This made it pretty clear to Thutmose that he had to deal with the Kingdom of Mitanni one way or another. For this, however, the pharaoh needed to find a way of traveling around five hundred miles all the way from Egypt across the Euphrates River with an army while keeping it fed, healthy, and safe enough so that it would be able to fight a powerful foe at the end of the journey. This was a tough task 3,500 years ago, considering that a large army could only average around ten miles per day and that’s not taking into account minor skirmishes it would likely encounter along the way. To achieve his goal, Thutmose needed a place that he could reliably use as a forward base of operations and a faster method of transportation.
This was not something that the pharaoh achieved in one go. In fact, he fought the Mitanni for about half of his sole reign, engaging them in one way or another during, at least, nine military campaigns. He continued to build fortresses further up north into his empire. Starting with his sixth campaign, he began approaching Canaan by sea, which was faster and allowed him to submit the problematic city of Kadesh. As he slowly, but steadily built up his fleet, Thutmose also brought the Phoenician port cities under his control to gain access to their harbors.
Eventually, the pharaoh’s strength in that area grew large enough that he was able to cross the Euphrates River and launch a surprise invasion on his foe, capturing the major Mitannian city of Aleppo, located today in Syria. It was a huge blow for the Mitanni whose influence on the region decreased significantly. They weren’t wiped out completely, but it became clear who was the major power in the region. As an added bonus, the nearby kings of the Hittites, Babylonians, and Assyrians all gave gifts to Thutmose as tribute to show their submission. It was, arguably, Thutmose’s most notable military campaign and, when he returned to Egypt, he commemorated his triumph by erecting a large obelisk which can still be found today, except that it’s in Istanbul, having been moved by Roman Emperor Theodosius.
Speaking of the obelisk, we mainly focused on Thutmose’s military career, since that is what he is primarily remembered for, but we should mention that he was also a prolific builder who commissioned over 50 monuments, temples, and tombs during his reign. If nothing else, Thutmose needed all those extra walls and columns so he would have the space to record all his military victories.
The place that benefited most from his attention was the vast temple complex located today near the modern city of Luxor, best known simply as Karnak. Thutmose did not found it, but he added more constructions to it than any other pharaoh, mainly to the Temple of Amun. Even today, Karnak is famed for its giant pillars and is one of the main reasons why Luxor is dubbed the “world’s greatest open-air museum.”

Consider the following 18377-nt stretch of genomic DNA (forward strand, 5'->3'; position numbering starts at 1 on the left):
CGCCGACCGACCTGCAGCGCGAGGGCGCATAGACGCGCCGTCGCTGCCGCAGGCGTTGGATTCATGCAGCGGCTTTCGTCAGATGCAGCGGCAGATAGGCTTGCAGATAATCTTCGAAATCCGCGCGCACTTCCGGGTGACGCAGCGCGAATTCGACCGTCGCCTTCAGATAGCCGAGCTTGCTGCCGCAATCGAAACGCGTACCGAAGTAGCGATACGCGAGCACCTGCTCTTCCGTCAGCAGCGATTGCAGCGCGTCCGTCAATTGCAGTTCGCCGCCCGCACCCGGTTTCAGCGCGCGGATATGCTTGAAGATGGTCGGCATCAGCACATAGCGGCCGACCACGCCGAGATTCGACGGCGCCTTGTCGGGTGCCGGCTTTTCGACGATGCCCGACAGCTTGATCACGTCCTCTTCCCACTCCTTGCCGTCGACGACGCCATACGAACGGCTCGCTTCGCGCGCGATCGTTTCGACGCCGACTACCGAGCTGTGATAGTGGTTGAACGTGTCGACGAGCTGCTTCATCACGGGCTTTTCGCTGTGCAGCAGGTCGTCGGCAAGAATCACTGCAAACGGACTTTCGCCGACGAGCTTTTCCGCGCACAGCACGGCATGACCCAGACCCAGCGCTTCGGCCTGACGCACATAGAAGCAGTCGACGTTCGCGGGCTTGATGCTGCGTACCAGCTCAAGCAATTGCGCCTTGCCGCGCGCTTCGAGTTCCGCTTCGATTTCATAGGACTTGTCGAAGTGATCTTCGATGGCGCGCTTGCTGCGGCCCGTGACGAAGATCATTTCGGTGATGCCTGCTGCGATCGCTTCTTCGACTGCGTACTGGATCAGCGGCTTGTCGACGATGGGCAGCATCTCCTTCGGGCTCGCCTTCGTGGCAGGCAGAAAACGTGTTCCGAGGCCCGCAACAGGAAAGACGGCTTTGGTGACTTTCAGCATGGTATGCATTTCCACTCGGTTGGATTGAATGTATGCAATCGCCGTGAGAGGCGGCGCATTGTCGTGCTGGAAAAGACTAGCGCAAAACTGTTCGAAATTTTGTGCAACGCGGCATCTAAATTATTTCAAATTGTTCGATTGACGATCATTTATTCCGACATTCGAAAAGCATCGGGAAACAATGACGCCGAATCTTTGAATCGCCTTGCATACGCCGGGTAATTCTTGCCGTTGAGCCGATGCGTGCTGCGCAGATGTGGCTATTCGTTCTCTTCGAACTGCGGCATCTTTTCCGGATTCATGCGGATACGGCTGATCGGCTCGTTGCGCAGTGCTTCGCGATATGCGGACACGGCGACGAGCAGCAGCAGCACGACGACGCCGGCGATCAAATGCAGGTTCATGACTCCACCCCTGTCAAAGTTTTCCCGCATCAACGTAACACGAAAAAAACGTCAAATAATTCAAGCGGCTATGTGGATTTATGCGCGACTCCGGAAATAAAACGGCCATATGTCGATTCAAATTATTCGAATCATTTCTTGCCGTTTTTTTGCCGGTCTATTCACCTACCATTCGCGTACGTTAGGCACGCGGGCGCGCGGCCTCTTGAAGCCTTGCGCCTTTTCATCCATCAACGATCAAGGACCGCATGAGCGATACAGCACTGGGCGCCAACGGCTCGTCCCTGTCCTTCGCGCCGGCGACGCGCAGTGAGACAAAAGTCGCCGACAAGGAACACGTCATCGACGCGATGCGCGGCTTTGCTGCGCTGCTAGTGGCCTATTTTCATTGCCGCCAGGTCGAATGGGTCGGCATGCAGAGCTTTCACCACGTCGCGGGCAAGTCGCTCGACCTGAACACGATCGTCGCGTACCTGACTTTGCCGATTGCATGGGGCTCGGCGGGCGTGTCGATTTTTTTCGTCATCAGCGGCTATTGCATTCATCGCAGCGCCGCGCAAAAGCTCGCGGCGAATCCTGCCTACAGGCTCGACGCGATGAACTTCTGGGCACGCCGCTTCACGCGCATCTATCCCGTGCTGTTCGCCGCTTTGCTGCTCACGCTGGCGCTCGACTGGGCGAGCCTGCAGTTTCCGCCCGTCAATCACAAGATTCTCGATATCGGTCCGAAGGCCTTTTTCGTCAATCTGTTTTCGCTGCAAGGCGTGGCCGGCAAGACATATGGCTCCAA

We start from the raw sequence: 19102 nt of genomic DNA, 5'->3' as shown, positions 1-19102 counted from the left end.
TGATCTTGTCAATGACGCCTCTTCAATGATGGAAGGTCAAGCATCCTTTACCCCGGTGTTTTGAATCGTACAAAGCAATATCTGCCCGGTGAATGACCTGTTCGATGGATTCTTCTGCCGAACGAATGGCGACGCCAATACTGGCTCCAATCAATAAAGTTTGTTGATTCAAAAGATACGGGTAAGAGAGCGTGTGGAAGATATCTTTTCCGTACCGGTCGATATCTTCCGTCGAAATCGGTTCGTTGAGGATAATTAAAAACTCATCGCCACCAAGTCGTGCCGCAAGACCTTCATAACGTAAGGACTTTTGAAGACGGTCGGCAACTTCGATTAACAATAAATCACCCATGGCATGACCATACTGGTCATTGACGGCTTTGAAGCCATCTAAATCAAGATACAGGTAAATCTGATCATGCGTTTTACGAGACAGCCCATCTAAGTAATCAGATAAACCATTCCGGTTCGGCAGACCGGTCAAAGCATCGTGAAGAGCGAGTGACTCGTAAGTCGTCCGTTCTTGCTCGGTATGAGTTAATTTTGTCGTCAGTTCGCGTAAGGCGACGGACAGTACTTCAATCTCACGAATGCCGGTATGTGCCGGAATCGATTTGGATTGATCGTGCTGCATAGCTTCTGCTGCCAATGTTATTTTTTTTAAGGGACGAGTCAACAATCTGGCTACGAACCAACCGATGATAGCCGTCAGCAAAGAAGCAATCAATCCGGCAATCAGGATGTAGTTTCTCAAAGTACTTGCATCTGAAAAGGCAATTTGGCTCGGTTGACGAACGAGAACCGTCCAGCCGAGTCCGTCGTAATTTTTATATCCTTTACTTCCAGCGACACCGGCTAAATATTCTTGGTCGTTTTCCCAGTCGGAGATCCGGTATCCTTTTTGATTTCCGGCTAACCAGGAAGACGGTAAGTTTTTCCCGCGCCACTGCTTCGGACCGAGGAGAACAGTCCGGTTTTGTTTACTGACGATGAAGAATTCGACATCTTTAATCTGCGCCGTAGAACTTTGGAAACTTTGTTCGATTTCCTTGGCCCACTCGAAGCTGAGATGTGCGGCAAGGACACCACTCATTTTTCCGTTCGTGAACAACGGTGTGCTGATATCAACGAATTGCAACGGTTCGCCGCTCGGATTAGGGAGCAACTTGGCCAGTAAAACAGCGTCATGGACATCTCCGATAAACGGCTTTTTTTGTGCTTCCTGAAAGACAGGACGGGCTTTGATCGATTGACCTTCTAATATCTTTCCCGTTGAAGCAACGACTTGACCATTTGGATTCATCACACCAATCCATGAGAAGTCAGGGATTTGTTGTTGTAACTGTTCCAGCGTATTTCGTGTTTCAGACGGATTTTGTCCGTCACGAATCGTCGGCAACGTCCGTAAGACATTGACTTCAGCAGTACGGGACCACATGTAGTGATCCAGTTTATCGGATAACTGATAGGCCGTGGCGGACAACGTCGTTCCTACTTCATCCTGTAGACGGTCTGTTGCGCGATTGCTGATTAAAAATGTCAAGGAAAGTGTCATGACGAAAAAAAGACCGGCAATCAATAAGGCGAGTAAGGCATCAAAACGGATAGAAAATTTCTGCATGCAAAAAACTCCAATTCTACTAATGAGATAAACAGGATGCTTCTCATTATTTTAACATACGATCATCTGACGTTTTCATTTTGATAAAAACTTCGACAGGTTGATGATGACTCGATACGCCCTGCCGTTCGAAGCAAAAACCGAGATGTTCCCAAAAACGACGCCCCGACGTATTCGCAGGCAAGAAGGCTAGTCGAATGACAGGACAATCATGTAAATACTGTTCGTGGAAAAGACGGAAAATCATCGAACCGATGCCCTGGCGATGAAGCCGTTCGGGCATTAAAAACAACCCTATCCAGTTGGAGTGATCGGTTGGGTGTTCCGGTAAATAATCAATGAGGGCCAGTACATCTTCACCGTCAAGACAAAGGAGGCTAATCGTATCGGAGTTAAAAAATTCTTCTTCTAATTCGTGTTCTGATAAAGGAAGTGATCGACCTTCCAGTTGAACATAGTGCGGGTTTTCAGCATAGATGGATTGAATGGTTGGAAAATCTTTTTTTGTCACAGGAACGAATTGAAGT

Like with other pharaohs, we like to complete Thutmose’s story by looking at what happened to him after he was turned into a mummy. Thutmose III died in 1425 BC, aged 56 years old, under unknown circumstances. His son, Amenhotep II, became the new pharaoh, while Thutmose was buried in Tomb KV34 in the Valley of the Kings. His burial location is part of the Royal Cache which is a complex of tombs that contained many pharaohs, royal wives, princes, princesses, and high priests from the 17th up to the 21st dynasties.
Unsurprisingly, Thutmose wanted to be buried there because it was the final resting place of his father, grandfather, and ancestors. The downside was that this was a very well-known area and the tombs were subjected to heavy looting and desecration. When Thutmose’s mummy was first unwrapped in modern times during the late 19th century, French Egyptologist Gaston Maspero noted that his mummy had been “torn out of the coffin by robbers, who stripped it and rifled it of the jewels with which it was covered, injuring it in their haste to carry away the spoil. It was subsequently re-interred, and has remained undisturbed until the present day.”
His mummy had suffered extensive damage. In fact, it was among the worst conditions for any mummy recovered from the Royal Cache. This wasn’t helped by the fact that it was removed, unwrapped, and examined using 19th century technology which probably made things worse. Only his head was intact, and remains intact at the Cairo Museum, but scholars still noted that it did not show the image of manly beauty with intelligent features depicted in his statues, but rather someone whose forehead was “abnormally low, the eyes deeply sunk, the jaw heavy, the lips thick, and the cheek-bones extremely prominent.”
But, of course, none of this mattered. At the end of the day, Thutmose made Egypt a dominant power once more, and forged the largest empire in the world, a record he kept for almost 800 years.